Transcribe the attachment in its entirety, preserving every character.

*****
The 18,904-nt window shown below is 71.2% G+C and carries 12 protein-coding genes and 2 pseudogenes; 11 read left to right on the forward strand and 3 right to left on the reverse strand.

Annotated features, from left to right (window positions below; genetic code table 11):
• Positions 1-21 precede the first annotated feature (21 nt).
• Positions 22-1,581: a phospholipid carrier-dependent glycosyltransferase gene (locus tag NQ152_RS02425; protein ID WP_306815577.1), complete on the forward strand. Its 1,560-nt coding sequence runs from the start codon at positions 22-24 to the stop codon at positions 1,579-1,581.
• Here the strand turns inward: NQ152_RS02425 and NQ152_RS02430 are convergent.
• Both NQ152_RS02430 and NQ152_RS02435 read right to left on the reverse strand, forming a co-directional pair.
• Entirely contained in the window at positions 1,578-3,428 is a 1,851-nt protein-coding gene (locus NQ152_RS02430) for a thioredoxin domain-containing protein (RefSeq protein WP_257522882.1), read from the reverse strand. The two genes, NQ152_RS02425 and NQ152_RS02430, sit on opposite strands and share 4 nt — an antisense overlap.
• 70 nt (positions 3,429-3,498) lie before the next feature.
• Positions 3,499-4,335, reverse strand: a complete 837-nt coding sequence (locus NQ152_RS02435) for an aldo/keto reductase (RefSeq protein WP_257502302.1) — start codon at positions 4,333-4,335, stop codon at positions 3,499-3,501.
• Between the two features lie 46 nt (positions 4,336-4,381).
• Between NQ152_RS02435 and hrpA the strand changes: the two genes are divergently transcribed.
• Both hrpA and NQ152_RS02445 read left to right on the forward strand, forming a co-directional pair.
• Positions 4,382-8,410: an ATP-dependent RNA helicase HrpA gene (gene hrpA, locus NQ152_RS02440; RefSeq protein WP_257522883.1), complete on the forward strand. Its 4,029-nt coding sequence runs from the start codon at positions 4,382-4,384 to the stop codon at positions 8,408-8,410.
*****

The 18,904-nt window shown below is 71.2% G+C and carries 12 protein-coding genes and 2 pseudogenes; 11 read left to right on the forward strand and 3 right to left on the reverse strand.

Annotated features, from left to right (window positions below; genetic code table 11):
• Positions 1-21 precede the first annotated feature (21 nt).
• Positions 22-1,581: a phospholipid carrier-dependent glycosyltransferase gene (locus tag NQ152_RS02425; protein ID WP_306815577.1), complete on the forward strand. Its 1,560-nt coding sequence runs from the start codon at positions 22-24 to the stop codon at positions 1,579-1,581.
• Here the strand turns inward: NQ152_RS02425 and NQ152_RS02430 are convergent.
• Both NQ152_RS02430 and NQ152_RS02435 read right to left on the reverse strand, forming a co-directional pair.
• Entirely contained in the window at positions 1,578-3,428 is a 1,851-nt protein-coding gene (locus NQ152_RS02430) for a thioredoxin domain-containing protein (RefSeq protein WP_257522882.1), read from the reverse strand. The two genes, NQ152_RS02425 and NQ152_RS02430, sit on opposite strands and share 4 nt — an antisense overlap.
• 70 nt (positions 3,429-3,498) lie before the next feature.
• Positions 3,499-4,335, reverse strand: a complete 837-nt coding sequence (locus NQ152_RS02435) for an aldo/keto reductase (RefSeq protein WP_257502302.1) — start codon at positions 4,333-4,335, stop codon at positions 3,499-3,501.
• Between the two features lie 46 nt (positions 4,336-4,381).
• Between NQ152_RS02435 and hrpA the strand changes: the two genes are divergently transcribed.
• Both hrpA and NQ152_RS02445 read left to right on the forward strand, forming a co-directional pair.
• Positions 4,382-8,410: an ATP-dependent RNA helicase HrpA gene (gene hrpA, locus NQ152_RS02440; RefSeq protein WP_257522883.1), complete on the forward strand. Its 4,029-nt coding sequence runs from the start codon at positions 4,382-4,384 to the stop codon at positions 8,408-8,410.